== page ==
On YouTube, distinctive presenters and content factories are kings.
Gary Vee’s F-bombs and Napoleon complex, Seth Godin’s pithy sayings and yellow glasses, and Neil Patel’s wealth of low-production value videos drown out everyone else. Just because someone is all over YouTube doesn’t make them right. YouTube is a battle for who can be the most distinct and make the most videos.
GET OFF GOOGLE
I’ve talked much about YouTube, but Google search is just as bad. Google search has completely lost control of its original intentions.
In the 1990s, they set out to “organize the world’s information and make it universally accessible and useful.” Instead, they have organized the world’s most popular information, made it universally accessible, and completely disregarded the useful part.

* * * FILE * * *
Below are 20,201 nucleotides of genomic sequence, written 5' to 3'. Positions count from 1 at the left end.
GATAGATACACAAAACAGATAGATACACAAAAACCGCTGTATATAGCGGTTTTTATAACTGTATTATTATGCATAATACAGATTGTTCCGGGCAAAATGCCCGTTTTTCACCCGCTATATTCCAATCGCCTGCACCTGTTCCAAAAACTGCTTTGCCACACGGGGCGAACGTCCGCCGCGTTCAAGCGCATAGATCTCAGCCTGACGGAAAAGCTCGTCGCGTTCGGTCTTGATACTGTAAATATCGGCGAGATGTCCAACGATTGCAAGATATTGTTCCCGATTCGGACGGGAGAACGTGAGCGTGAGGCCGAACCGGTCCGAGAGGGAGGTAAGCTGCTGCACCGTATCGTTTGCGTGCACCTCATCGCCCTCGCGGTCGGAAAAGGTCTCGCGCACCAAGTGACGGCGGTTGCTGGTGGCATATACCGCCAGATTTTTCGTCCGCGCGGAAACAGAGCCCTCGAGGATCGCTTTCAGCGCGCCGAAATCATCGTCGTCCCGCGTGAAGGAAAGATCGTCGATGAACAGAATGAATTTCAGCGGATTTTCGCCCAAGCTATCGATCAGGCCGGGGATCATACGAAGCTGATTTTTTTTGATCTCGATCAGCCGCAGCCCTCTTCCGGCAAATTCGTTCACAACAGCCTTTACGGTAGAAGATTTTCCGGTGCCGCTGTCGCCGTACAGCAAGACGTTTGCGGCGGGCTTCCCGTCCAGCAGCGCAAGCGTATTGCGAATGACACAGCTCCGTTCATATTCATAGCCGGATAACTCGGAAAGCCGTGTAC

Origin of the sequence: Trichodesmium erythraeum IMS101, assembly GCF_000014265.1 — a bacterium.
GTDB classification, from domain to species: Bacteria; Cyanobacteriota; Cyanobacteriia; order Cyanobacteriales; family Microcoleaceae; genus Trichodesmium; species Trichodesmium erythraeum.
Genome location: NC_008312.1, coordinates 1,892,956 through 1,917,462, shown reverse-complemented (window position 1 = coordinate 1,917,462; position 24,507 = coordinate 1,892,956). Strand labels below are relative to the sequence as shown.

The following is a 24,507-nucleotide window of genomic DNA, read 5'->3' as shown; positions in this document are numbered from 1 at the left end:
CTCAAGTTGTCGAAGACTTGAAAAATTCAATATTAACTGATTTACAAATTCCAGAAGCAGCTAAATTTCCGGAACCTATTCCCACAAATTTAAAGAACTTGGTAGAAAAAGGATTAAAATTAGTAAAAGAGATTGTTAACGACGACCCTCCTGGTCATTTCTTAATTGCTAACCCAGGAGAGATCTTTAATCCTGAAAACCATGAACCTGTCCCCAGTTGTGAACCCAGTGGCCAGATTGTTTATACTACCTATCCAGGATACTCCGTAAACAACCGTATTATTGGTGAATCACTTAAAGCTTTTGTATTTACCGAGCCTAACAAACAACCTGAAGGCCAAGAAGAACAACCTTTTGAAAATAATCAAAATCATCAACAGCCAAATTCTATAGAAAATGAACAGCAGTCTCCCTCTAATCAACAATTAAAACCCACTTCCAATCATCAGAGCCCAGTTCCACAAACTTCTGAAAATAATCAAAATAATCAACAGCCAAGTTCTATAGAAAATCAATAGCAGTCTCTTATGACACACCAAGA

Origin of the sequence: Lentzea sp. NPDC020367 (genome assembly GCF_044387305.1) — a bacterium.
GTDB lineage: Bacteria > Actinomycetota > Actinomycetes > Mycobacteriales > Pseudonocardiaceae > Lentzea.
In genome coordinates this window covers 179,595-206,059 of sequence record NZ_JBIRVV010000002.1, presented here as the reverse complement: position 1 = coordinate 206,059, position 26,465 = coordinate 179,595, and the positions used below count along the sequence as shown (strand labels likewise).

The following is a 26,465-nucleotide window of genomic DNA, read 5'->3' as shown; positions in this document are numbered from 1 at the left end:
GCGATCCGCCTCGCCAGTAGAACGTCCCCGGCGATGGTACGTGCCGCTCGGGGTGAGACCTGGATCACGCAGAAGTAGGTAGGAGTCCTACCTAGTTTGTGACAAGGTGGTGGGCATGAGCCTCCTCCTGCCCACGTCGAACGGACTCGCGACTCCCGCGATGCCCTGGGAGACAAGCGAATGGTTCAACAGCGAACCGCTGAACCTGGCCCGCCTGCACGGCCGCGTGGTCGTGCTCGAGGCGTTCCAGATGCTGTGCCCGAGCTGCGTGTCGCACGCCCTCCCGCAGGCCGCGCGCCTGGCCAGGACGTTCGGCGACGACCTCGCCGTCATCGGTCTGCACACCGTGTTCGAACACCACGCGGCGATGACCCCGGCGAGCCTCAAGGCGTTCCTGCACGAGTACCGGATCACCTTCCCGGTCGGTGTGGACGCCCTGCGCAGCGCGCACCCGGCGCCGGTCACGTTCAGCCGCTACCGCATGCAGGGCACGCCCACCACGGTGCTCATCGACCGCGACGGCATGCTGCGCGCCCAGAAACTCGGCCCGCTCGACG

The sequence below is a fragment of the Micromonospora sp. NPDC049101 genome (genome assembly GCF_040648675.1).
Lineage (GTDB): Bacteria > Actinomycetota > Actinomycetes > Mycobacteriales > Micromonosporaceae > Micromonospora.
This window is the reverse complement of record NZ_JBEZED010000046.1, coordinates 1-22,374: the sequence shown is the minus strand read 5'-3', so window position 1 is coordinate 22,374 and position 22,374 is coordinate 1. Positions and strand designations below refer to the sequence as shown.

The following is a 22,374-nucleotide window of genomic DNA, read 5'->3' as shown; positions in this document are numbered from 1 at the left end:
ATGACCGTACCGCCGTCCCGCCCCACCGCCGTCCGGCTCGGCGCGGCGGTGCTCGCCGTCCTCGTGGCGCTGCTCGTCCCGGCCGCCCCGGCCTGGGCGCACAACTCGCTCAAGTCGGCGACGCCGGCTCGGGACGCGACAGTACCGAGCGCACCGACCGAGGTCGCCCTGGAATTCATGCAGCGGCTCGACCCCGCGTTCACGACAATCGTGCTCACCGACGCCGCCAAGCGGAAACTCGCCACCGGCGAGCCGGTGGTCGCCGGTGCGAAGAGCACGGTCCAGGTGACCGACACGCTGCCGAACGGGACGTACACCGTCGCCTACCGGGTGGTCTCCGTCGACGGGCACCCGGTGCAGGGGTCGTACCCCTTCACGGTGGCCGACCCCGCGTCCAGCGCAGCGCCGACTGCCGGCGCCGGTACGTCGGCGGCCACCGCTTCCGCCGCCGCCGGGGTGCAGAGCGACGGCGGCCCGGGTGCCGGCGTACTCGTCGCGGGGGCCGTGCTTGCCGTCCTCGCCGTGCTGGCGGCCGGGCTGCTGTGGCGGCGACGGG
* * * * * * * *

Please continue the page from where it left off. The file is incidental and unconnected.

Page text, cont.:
Aided by Google’s algorithms, websites like Hubspot have hijacked the internet with elementary articles written by 20 years olds straight out of college and loaded with trending keywords. As a result, Byron Sharp, Daniel Kahneman, and Robert Heath have been drowned out by shitty marketers who found a way to cheat the system with SEO.
YouTube and Google do not give you control over your learning. Not by any stretch of the imagination. However, they do give you the perception of control.
Don’t let algorithms fool you. Question everything.
Ultimately, my free library card gave me something I scoffed at in college. A well-rounded education!